like mentioned, kinetic energry is more important than arrow speed, however, ke is affected by speed. If a bow shoots slow, id almost recommned a heavier arrow, just to increase the ke. if a bow shoots fast, then shoot a lighter arrow, because with more velocity, you can shoot a lighter arrow, and still achieve ke. you only need about 25 lbs of kinetic energy to take a whitetail. personnally i think like this because a fast bow should shoot light arrows because you can shoot it at longer ranges. slower bows, can't be shot too effectively at longer ranges, so load er up with a heavier arrow. just my thoughts

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with modern bows, bow speed is not important. If you can consistantly hit near the bullseye at ranges that are within your means then speed means very little. A dodge viper and a ford focus both get you to church on time.

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will somebody please find the mathamatical equation for kinetic energy.. I am almost positive that fastewr and lighter does NOT equate to more or even the same amount of kinetic energy produced by a slow and heavy arrow based on the simple theory of newtons law an object in motoin stays in motion untill acted upon by a outside force (gravity) a lighter arrow will lose a lot kinetic energy faster down range than a heavier arrow traveling slower will because there is less weight to slow down with a lighter arrow. similiar trying to stop a small car versus a tractor trailer

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a car and semi can have the same kinetic energy. fast small car, heavy slow semi. same concept. KE equation is velocityXvelocityXtotal arrow weight divided by 450,240. but, you have to have your arrow shot through a chronograph to find the actual speed, and weighed to find the exact weight. or do the weight math yourself. but remember, the weight in grains per inch on an arrow are on a bare shaft. keep in mind nock, insert, fletching, and the fieldpoint!

instead of doing math manually for the equation, you can google "arrow kinetic calculator"

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320gr arrow at 305fps = 66 Ftlbs

420gr arrow at 265fps = 66 Ftlbs

420gr arrow at 280fps = 73 Ftlbs

320gr arrow at 320fps = 73 Ftlbs

500gr arrow at 235fps = 61 Ftlbs

25-45 Ft.Lbs for Deer

42-65 Ft.Lbs for Elk,Black Bear

>65 Ft.Lbs Tough Game Grizzly,Cape Buffalo

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bottom bouncer, you're very generally right- you can change weight and get a quick jump in KE. Also, you can keep increasing your KE for a very LONG time by increasing weight. There's certainly a point of diminishing returns once you get heavy enough, but it takes a really heavy arrow to get to the point where you're not gaining KE anymore.

One thing to keep in mind with the info from Archerysniper is that the guidlines for KE for the animals he mentioned are very general ones and not hard and fast. Many sources will provide very different numbers for different types of game. He lists ">65" for Cape Buff, but I've also seen a minimum of "90" listed at other sources. I'm not disagreeing with him, just pointing out that there's nothing written in stone and no right/wrong cut off.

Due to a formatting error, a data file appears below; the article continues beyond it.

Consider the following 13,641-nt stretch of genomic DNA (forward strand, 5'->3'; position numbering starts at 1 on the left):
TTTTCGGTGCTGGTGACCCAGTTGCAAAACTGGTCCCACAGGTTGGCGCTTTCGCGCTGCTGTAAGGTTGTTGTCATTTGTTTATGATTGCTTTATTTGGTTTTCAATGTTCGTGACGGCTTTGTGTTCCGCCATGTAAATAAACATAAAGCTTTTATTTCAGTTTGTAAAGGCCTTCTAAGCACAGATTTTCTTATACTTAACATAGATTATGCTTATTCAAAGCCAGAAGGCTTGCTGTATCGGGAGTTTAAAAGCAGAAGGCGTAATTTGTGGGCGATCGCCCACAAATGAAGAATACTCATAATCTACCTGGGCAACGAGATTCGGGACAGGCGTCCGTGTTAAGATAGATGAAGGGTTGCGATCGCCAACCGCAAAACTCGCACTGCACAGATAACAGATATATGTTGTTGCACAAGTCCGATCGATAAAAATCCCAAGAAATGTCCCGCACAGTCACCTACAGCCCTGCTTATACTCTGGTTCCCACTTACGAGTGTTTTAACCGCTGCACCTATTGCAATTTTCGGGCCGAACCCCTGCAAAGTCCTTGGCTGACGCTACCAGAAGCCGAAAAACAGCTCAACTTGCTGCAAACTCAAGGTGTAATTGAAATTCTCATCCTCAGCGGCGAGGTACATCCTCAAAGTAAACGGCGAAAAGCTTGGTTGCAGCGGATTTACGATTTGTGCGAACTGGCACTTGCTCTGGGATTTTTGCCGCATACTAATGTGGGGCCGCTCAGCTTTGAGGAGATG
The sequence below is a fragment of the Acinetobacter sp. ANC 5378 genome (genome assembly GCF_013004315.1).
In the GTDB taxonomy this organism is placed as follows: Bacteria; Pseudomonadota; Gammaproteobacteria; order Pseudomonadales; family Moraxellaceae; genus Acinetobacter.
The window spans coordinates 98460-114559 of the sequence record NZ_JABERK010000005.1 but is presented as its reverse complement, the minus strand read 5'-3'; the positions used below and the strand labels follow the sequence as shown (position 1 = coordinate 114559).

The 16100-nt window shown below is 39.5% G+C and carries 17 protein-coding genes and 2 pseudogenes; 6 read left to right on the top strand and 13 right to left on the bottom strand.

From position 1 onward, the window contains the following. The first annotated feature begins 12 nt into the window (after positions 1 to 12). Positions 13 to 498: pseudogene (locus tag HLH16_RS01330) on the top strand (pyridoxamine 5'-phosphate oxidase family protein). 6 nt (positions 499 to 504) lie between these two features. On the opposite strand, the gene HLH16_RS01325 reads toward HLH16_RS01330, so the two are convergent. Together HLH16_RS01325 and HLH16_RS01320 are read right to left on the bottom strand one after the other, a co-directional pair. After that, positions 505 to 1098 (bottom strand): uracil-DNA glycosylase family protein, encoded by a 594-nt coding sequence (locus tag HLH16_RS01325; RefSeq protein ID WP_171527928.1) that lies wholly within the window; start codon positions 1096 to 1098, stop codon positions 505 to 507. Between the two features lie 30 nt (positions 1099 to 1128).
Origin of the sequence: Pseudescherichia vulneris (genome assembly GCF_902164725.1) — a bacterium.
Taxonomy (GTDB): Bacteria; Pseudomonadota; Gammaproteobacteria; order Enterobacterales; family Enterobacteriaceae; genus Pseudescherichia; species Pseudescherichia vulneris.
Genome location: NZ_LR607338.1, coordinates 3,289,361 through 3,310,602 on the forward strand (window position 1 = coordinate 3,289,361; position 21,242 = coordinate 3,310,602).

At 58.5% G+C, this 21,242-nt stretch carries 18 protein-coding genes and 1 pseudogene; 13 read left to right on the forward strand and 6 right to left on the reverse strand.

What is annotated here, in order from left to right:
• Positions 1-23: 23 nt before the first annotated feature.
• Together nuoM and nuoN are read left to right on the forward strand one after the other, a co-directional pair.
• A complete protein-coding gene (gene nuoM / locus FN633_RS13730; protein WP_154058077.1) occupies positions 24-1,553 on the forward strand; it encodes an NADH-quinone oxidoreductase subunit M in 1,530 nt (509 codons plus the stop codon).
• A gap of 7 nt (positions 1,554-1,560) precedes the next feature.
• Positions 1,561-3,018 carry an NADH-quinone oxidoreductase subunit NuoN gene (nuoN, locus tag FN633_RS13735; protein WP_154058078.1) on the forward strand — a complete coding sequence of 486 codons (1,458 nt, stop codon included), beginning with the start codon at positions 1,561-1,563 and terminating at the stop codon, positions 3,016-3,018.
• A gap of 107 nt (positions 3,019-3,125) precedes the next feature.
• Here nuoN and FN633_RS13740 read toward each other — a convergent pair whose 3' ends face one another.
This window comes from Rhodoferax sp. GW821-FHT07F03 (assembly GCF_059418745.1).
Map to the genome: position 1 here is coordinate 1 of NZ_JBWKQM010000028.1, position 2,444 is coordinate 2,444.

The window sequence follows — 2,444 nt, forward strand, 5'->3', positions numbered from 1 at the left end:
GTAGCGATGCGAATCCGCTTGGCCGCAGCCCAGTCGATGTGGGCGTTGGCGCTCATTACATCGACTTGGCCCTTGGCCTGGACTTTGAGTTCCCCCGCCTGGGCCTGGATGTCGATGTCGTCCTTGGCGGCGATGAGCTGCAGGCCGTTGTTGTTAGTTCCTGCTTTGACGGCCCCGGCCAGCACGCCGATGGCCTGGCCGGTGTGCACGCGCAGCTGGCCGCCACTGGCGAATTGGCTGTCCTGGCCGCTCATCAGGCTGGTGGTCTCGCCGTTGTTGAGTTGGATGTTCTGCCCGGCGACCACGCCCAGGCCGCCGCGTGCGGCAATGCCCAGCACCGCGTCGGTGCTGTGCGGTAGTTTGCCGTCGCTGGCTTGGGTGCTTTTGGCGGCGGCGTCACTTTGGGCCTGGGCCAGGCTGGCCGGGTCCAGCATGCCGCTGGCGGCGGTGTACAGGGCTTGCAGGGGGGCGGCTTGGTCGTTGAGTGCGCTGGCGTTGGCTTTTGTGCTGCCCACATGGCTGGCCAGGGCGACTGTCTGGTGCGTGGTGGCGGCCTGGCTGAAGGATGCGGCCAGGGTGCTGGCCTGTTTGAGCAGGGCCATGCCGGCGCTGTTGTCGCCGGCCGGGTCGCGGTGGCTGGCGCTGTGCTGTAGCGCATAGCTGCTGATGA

Also, and I think importnatly, you'll be far less likely to have problems being towards the top of, or above, the ranges he provided. Being at the bottom of those ranges is generally less than ideal. Can an arrow with a KE of 25 kill a deer? Sure (I'm pretty sure the first deer I ever shot was with a set up like that). Is it ideal? No. There's a huge debate going on about this on several archery boards online, but my question is: why go in with the minimum when it's really easy for most people to shoot an arrow with more KE?

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My Katera XL gets 285 fps with a 540 grain arrow and a 29" draw. That puts the kinetic energy at 97.42. All things being equal I like a heavy arrow at moderate speed. If things don't go right it can blow through shoulders and snaps spines in most cases. It's also quiet. A number of years back I bought my own chrono. You'd be surprised what things affect fps. Where you position string leeches, what type of peep etc, if you're pulled solidly into the back wall of your bow etc.

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I think speed in general is over rated, especially when it comes to arrows. To me penetration is the whole point. I use heavy arrows with big broadheads and get plenty of punch for it. The setup is more for elk which is my focus all summer practicing. After a couple weeks west I sure don't lighten up for whitetails (though I will turn down for turkeys bu with the same arrows.) I want my setup to always perform the same everytime. When it comes to archery, speed doesn't kill, it takes adequate penetration. The goal should be Pass Through.

In this months Bowhunting World there are two good articles. One on arrow speed/penetration and another on real world elk hunting. Both are right on target.

Like others have said, just be confident in what you shoot.

Oh yeah, Come on September!